What exactly happens when you have the Lord's Supper?
Most think that the celebration of Communion is just a memorial. That is to say, it is a time where you simply remember what Christ did on the Cross. However, such a view empties the word communion of any meaning. The truth is we do much more than remember and have a cognitive experience at the Table. We really do commune with Christ. Consider the following:
2. By faith we feed upon Christ
In John 6 Jesus expresses that he is the bread of life and that we must “eat his flesh and drink his blood.” While this passage was given before the institution of the Lord’s Supper, it is certainly informative of what happens in the Supper. Jesus expresses how eating and drinking go together with faith, something that is very much part and parcel of the Table communion. Note the following:
a) In verse 56 Jesus says, “Whoever feeds on my flesh and drinks my blood abides in me, and I in him.” This abiding is talking about our union and communion with Christ. When we partake of the elements in the Lord’s Supper we are granted communion with Christ by the Holy Spirit. Just as the physical elements enter our system and become one with us through the digestion process, Christ enters our system. He indwells us in order to supply us with the energy to live for him in this world (Letham).
b) In verse 57 Jesus introduces a Trinitarian nuance. "As the living Father sent me, and I live because of the Father, so whoever feeds on me, he also will live because of me." Christ lives because of the Father. In parallel to this Jesus says we live because we feed upon him. In the Supper the Spirit brings Christ to us that our faith may savor him.
3. Communion is a participation in the body and blood of Christ (1 Cor. 10:16-17).
The word Paul uses in this passage means to commune or fellowship with. The language is full of that robust union with Christ imagery. He thus expresses that there is a real fellowship that one experiences while at the table of the Lord. Christ is brought to us and we fellowship with him by means of the Spirit's working in our hearts.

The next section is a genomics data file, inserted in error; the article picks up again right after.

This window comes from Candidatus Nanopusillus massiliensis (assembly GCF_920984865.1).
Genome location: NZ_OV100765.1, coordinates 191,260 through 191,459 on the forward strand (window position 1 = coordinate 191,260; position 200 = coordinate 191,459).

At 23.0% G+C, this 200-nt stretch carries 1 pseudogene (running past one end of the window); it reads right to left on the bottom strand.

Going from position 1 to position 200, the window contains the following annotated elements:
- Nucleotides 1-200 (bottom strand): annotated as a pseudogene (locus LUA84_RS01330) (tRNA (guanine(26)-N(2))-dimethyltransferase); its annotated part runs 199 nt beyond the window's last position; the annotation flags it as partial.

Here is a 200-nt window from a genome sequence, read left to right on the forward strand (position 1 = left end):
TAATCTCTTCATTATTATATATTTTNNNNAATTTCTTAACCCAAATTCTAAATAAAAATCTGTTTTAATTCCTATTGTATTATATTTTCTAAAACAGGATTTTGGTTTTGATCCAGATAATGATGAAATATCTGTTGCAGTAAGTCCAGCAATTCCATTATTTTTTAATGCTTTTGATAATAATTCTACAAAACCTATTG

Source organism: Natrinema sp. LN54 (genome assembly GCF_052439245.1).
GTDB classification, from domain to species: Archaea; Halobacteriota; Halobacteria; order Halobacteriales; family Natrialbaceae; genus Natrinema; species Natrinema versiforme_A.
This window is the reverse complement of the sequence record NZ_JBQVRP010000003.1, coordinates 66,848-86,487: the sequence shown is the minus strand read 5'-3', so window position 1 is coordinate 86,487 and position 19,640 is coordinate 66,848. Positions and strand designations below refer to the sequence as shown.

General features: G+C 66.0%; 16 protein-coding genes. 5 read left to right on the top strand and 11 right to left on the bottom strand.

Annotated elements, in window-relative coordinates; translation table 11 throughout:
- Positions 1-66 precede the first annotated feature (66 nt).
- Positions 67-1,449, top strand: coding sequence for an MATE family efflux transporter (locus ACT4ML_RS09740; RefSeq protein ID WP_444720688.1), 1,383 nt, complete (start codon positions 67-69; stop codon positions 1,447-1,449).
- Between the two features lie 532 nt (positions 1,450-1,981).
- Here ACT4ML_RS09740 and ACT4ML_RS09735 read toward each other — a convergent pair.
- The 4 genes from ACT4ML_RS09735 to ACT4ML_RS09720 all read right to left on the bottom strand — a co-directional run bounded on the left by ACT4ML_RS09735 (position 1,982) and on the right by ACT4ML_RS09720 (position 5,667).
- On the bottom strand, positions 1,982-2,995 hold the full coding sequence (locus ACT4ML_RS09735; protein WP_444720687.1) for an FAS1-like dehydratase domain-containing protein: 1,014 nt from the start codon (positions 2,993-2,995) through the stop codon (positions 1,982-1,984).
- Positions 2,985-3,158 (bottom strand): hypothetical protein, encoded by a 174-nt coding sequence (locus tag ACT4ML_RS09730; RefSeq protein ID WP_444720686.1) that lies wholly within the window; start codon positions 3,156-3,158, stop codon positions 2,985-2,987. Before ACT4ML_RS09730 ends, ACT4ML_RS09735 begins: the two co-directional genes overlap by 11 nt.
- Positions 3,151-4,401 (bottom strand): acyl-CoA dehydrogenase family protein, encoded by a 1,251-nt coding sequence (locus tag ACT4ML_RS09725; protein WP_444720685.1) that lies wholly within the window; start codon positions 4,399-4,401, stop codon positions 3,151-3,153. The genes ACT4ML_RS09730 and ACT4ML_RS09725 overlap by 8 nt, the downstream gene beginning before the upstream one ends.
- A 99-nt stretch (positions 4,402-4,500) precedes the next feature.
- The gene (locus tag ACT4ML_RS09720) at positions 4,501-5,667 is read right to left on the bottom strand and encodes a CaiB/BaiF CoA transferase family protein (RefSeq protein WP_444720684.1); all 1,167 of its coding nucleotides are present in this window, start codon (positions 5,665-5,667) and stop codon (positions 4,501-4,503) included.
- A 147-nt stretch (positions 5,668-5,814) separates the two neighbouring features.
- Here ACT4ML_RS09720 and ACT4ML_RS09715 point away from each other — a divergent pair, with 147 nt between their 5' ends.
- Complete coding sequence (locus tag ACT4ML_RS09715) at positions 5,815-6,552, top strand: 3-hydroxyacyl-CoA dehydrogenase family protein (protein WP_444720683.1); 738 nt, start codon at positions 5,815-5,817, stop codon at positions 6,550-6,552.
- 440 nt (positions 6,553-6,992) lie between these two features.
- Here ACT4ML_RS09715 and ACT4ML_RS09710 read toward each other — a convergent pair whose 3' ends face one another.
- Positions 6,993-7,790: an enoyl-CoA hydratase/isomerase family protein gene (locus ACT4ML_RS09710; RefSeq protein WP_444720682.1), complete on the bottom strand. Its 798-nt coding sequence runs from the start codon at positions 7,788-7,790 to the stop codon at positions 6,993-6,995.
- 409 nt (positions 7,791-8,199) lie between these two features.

In a similar fashion, Paul puts his discussion of the Lord’s Table in contrast to the pagan feasts. He says that one has fellowship with demons in the Gentile sacrificial feasts (1 Cor. 10:20-21). The reality that there is communion with demons when one participates in these pagan feasts is parallel to the communion one has with Christ in the Supper. Both are spiritual realities that actually occur.
4. The implication of unworthy partaking
Paul says that some of the Corinthians were partaking of the meal in an unworthy manner (1 Cor. 11:29-30). Those who were unworthy partakers had a curse applied to them. The Holy Spirit actually caused some of them to experience physical ailments, even death! It is as if the elements had become a poison!
If this is true for those who partake in an unworthy manner, then there must also be a parallel blessing that should accompany it for those who partake in a worthy manner. This spiritual advantage is assumed in the passage.
This communion with Christ that the Scripture emphasizes gives us great reason to come to the table with wide expectation and with deep reverence. We might not "feel" anything different or notice the presence of Christ, but the truth is very much real. Christ draws near spiritually to feed, nurture, and commune with us.
Robert Letham, The Lord's Supper: Eternal Word in Broken Bread.
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